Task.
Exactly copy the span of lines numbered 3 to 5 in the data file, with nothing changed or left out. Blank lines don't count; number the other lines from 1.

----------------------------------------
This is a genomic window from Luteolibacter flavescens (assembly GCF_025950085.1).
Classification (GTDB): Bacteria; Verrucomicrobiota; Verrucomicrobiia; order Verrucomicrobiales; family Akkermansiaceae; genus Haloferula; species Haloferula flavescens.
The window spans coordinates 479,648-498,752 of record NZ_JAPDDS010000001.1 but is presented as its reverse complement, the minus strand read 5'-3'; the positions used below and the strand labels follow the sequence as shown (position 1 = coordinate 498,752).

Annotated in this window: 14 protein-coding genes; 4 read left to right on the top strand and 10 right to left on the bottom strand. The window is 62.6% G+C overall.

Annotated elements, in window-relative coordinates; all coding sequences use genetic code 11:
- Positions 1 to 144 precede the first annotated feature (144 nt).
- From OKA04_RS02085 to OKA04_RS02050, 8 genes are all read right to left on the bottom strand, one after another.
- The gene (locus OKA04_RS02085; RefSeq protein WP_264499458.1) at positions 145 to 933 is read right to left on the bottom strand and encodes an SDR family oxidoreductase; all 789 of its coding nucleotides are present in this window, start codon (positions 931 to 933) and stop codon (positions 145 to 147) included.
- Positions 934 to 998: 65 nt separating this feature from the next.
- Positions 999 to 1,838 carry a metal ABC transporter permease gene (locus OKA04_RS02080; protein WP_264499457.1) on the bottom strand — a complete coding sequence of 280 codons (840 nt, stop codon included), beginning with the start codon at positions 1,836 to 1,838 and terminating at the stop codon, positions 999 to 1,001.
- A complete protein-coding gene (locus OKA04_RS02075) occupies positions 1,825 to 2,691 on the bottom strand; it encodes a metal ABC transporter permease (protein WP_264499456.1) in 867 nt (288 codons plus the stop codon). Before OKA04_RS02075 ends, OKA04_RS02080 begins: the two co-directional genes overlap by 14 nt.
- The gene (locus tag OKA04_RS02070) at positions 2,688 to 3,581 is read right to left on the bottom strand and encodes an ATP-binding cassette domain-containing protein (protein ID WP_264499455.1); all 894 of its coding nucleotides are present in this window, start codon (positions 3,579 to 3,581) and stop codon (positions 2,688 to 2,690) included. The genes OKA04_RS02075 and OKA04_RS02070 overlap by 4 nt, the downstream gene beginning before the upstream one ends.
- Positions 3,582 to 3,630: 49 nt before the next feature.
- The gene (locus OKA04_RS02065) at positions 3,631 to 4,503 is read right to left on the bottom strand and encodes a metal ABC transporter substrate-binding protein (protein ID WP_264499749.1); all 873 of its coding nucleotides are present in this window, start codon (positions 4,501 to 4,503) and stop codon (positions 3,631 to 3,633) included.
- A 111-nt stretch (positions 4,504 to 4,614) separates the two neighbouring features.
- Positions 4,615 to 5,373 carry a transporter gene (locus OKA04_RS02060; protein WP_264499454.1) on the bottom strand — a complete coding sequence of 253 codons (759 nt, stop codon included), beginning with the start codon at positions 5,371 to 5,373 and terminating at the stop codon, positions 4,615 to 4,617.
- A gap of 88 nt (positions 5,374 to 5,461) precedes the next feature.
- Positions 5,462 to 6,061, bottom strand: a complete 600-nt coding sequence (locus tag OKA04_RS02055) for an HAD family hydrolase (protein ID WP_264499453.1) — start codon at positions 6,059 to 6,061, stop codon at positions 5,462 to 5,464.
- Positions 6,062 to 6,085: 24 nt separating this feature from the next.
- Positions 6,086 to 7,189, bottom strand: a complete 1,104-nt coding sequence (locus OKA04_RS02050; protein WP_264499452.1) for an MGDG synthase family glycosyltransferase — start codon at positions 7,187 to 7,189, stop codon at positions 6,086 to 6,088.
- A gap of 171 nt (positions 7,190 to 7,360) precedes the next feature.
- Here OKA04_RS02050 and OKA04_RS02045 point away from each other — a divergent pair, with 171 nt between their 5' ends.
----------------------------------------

The window spans coordinates 479,648-498,752 of record NZ_JAPDDS010000001.1 but is presented as its reverse complement, the minus strand read 5'-3'; the positions used below and the strand labels follow the sequence as shown (position 1 = coordinate 498,752).

Annotated in this window: 14 protein-coding genes; 4 read left to right on the top strand and 10 right to left on the bottom strand. The window is 62.6% G+C overall.

Annotated elements, in window-relative coordinates; all coding sequences use genetic code 11: